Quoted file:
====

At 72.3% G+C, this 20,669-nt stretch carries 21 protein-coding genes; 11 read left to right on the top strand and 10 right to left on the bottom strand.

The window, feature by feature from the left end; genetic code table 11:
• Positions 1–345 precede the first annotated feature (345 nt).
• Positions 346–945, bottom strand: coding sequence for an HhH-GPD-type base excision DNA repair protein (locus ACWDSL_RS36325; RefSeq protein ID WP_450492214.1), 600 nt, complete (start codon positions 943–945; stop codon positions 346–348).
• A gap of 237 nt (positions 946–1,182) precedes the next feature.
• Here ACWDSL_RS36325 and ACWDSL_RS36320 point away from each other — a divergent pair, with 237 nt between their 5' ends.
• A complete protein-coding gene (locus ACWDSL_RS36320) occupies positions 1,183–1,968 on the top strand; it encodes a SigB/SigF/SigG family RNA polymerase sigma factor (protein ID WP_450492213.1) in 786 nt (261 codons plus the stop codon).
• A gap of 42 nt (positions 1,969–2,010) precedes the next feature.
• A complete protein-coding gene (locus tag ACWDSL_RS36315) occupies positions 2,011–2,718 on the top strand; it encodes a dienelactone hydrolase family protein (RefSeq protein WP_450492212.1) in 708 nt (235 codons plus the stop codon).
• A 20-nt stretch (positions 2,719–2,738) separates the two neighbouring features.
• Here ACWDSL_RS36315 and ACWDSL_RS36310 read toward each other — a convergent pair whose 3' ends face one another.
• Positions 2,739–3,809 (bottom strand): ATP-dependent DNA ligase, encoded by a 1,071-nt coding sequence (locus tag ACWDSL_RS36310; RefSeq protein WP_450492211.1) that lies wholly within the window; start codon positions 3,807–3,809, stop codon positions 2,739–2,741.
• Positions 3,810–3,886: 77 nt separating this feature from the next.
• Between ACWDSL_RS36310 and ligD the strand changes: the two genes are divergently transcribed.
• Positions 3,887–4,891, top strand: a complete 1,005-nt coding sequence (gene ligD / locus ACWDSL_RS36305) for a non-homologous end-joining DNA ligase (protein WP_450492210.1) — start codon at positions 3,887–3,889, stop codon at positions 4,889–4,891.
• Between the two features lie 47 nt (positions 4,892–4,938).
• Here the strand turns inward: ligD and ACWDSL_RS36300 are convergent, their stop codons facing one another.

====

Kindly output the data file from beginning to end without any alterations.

At 72.3% G+C, this 20,669-nt stretch carries 21 protein-coding genes; 11 read left to right on the top strand and 10 right to left on the bottom strand.

The window, feature by feature from the left end; genetic code table 11:
• Positions 1–345 precede the first annotated feature (345 nt).
• Positions 346–945, bottom strand: coding sequence for an HhH-GPD-type base excision DNA repair protein (locus ACWDSL_RS36325; RefSeq protein ID WP_450492214.1), 600 nt, complete (start codon positions 943–945; stop codon positions 346–348).
• A gap of 237 nt (positions 946–1,182) precedes the next feature.
• Here ACWDSL_RS36325 and ACWDSL_RS36320 point away from each other — a divergent pair, with 237 nt between their 5' ends.
• A complete protein-coding gene (locus ACWDSL_RS36320) occupies positions 1,183–1,968 on the top strand; it encodes a SigB/SigF/SigG family RNA polymerase sigma factor (protein ID WP_450492213.1) in 786 nt (261 codons plus the stop codon).
• A gap of 42 nt (positions 1,969–2,010) precedes the next feature.
• A complete protein-coding gene (locus tag ACWDSL_RS36315) occupies positions 2,011–2,718 on the top strand; it encodes a dienelactone hydrolase family protein (RefSeq protein WP_450492212.1) in 708 nt (235 codons plus the stop codon).
• A 20-nt stretch (positions 2,719–2,738) separates the two neighbouring features.
• Here ACWDSL_RS36315 and ACWDSL_RS36310 read toward each other — a convergent pair whose 3' ends face one another.
• Positions 2,739–3,809 (bottom strand): ATP-dependent DNA ligase, encoded by a 1,071-nt coding sequence (locus tag ACWDSL_RS36310; RefSeq protein WP_450492211.1) that lies wholly within the window; start codon positions 3,807–3,809, stop codon positions 2,739–2,741.
• Positions 3,810–3,886: 77 nt separating this feature from the next.
• Between ACWDSL_RS36310 and ligD the strand changes: the two genes are divergently transcribed.
• Positions 3,887–4,891, top strand: a complete 1,005-nt coding sequence (gene ligD / locus ACWDSL_RS36305) for a non-homologous end-joining DNA ligase (protein WP_450492210.1) — start codon at positions 3,887–3,889, stop codon at positions 4,889–4,891.
• Between the two features lie 47 nt (positions 4,892–4,938).
• Here the strand turns inward: ligD and ACWDSL_RS36300 are convergent, their stop codons facing one another.